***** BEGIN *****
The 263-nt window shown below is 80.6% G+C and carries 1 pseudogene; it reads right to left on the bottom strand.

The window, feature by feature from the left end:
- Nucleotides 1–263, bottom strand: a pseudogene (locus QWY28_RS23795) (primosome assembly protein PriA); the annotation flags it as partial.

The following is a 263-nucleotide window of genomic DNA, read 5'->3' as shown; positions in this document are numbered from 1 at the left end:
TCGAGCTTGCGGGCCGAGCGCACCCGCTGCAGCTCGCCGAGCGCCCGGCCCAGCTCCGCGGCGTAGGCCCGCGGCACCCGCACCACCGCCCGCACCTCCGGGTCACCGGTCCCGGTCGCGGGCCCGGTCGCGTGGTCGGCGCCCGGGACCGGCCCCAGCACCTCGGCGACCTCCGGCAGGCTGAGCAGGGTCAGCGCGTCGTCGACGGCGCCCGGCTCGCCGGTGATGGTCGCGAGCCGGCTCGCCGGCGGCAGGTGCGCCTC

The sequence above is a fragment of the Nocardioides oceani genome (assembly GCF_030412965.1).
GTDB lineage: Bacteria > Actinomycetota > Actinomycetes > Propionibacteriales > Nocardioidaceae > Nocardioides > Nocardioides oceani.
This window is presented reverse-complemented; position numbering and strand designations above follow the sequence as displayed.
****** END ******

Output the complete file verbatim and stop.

The 263-nt window shown below is 80.6% G+C and carries 1 pseudogene; it reads right to left on the bottom strand.

The window, feature by feature from the left end:
- Nucleotides 1–263, bottom strand: a pseudogene (locus QWY28_RS23795) (primosome assembly protein PriA); the annotation flags it as partial.

The following is a 263-nucleotide window of genomic DNA, read 5'->3' as shown; positions in this document are numbered from 1 at the left end:
TCGAGCTTGCGGGCCGAGCGCACCCGCTGCAGCTCGCCGAGCGCCCGGCCCAGCTCCGCGGCGTAGGCCCGCGGCACCCGCACCACCGCCCGCACCTCCGGGTCACCGGTCCCGGTCGCGGGCCCGGTCGCGTGGTCGGCGCCCGGGACCGGCCCCAGCACCTCGGCGACCTCCGGCAGGCTGAGCAGGGTCAGCGCGTCGTCGACGGCGCCCGGCTCGCCGGTGATGGTCGCGAGCCGGCTCGCCGGCGGCAGGTGCGCCTC

The sequence above is a fragment of the Nocardioides oceani genome (assembly GCF_030412965.1).
GTDB lineage: Bacteria > Actinomycetota > Actinomycetes > Propionibacteriales > Nocardioidaceae > Nocardioides > Nocardioides oceani.
This window is presented reverse-complemented; position numbering and strand designations above follow the sequence as displayed.